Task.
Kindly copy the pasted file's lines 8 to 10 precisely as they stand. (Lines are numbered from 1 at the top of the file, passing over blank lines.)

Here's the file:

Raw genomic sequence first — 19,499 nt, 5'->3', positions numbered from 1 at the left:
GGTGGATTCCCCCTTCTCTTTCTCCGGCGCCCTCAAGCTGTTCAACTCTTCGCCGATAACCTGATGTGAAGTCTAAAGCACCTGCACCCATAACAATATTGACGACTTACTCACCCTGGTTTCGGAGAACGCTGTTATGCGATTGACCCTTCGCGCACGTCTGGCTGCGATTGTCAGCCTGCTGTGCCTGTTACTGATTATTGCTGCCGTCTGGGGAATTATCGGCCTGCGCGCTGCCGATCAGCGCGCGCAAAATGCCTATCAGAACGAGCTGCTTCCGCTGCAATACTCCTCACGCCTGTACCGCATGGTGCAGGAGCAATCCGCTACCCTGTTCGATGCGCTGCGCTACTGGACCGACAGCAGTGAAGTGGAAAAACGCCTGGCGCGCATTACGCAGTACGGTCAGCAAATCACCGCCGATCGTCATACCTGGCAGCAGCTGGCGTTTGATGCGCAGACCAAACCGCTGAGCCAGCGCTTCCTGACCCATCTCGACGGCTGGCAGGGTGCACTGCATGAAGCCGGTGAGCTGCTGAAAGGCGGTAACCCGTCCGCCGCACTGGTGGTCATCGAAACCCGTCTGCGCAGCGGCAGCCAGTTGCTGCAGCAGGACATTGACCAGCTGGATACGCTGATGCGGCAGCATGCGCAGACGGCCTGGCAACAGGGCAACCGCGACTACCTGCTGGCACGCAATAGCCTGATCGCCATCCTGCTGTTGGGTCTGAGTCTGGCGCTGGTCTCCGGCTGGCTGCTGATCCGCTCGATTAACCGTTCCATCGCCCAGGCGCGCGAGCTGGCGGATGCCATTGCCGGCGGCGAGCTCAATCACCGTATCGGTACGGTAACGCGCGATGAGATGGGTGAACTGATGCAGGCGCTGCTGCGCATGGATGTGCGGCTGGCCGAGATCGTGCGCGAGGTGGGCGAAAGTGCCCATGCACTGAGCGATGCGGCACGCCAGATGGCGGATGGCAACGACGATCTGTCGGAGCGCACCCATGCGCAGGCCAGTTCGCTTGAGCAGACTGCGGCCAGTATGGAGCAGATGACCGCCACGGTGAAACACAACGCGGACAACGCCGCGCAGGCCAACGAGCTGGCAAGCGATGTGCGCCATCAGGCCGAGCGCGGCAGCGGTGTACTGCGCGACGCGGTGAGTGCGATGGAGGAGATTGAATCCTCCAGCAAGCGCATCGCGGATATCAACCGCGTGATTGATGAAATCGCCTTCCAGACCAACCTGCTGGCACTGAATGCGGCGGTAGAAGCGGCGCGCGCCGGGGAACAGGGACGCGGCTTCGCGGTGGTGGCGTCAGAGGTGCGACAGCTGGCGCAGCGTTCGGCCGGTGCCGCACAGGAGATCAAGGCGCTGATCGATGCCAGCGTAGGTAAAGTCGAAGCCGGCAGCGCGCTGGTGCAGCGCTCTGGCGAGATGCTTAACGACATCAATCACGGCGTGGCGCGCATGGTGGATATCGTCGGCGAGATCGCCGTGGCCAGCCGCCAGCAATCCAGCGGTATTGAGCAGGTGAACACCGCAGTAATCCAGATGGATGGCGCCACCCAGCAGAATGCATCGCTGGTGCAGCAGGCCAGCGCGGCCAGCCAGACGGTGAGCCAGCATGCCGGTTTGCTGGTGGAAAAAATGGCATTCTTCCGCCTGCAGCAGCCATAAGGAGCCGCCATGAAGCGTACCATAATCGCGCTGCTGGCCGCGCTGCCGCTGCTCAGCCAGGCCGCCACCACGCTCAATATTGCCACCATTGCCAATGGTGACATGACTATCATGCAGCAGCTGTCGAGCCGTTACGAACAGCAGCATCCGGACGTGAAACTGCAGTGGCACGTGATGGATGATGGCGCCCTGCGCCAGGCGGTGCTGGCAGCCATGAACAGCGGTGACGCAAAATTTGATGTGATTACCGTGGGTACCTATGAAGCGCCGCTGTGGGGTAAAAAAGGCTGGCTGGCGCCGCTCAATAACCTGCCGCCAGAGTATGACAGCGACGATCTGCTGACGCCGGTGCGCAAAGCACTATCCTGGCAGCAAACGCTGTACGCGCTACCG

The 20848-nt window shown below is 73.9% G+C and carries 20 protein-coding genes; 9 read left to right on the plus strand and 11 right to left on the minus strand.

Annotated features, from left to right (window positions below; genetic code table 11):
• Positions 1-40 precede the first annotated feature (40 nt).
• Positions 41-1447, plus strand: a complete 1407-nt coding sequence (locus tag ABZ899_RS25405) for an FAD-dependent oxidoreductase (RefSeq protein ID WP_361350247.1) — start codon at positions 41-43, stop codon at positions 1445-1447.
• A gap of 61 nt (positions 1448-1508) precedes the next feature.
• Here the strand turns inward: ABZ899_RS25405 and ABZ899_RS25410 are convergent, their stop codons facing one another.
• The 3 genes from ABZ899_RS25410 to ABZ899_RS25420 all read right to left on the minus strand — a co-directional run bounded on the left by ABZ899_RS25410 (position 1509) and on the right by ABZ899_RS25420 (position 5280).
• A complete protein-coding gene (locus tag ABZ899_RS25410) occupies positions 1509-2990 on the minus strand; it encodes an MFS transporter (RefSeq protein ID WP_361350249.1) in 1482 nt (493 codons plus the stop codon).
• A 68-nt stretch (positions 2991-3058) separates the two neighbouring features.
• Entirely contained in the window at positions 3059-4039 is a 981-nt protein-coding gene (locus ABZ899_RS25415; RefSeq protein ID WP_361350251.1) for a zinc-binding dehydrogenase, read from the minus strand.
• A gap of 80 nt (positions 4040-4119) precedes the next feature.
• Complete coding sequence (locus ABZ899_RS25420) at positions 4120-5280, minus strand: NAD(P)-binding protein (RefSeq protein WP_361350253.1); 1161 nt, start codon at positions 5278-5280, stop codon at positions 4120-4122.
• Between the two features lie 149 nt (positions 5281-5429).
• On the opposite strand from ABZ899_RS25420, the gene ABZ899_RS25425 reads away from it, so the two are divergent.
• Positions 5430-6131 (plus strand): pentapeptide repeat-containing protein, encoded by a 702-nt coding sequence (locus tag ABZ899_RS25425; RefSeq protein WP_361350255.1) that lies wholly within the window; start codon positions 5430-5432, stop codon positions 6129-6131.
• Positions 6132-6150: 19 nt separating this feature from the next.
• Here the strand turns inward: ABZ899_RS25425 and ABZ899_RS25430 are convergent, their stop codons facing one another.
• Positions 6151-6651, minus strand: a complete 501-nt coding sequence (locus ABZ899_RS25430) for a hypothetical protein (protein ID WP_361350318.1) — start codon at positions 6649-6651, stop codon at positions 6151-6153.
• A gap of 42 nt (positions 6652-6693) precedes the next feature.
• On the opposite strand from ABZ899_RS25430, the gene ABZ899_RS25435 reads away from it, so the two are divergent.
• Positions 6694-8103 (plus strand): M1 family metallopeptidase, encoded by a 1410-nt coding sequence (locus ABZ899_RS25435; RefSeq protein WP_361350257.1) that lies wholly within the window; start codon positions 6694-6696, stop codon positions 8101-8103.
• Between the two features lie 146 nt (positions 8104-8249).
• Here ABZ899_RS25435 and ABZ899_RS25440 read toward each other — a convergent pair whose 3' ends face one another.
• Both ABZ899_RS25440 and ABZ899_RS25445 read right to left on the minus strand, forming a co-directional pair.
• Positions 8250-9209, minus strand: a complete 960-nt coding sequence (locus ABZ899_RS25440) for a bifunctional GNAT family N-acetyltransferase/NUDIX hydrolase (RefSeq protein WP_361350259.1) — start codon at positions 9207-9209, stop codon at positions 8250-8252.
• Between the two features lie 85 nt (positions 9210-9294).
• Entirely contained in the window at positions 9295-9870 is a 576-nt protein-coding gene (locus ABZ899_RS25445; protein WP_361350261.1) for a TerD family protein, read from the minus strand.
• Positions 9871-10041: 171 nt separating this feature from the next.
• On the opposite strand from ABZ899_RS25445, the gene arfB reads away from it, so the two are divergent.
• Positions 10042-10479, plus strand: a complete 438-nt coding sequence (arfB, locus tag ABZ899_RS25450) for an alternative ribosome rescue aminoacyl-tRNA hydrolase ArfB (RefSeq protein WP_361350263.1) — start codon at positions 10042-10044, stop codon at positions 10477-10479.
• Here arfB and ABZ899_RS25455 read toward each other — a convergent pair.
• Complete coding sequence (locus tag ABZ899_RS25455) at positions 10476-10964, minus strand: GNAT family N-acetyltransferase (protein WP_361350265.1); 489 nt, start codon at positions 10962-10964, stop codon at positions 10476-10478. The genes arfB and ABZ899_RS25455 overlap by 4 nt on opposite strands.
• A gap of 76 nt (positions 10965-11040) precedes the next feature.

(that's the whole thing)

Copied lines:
• Here the strand turns inward: ABZ899_RS25405 and ABZ899_RS25410 are convergent, their stop codons facing one another.
• The 3 genes from ABZ899_RS25410 to ABZ899_RS25420 all read right to left on the minus strand — a co-directional run bounded on the left by ABZ899_RS25410 (position 1509) and on the right by ABZ899_RS25420 (position 5280).
• A complete protein-coding gene (locus tag ABZ899_RS25410) occupies positions 1509-2990 on the minus strand; it encodes an MFS transporter (RefSeq protein ID WP_361350249.1) in 1482 nt (493 codons plus the stop codon).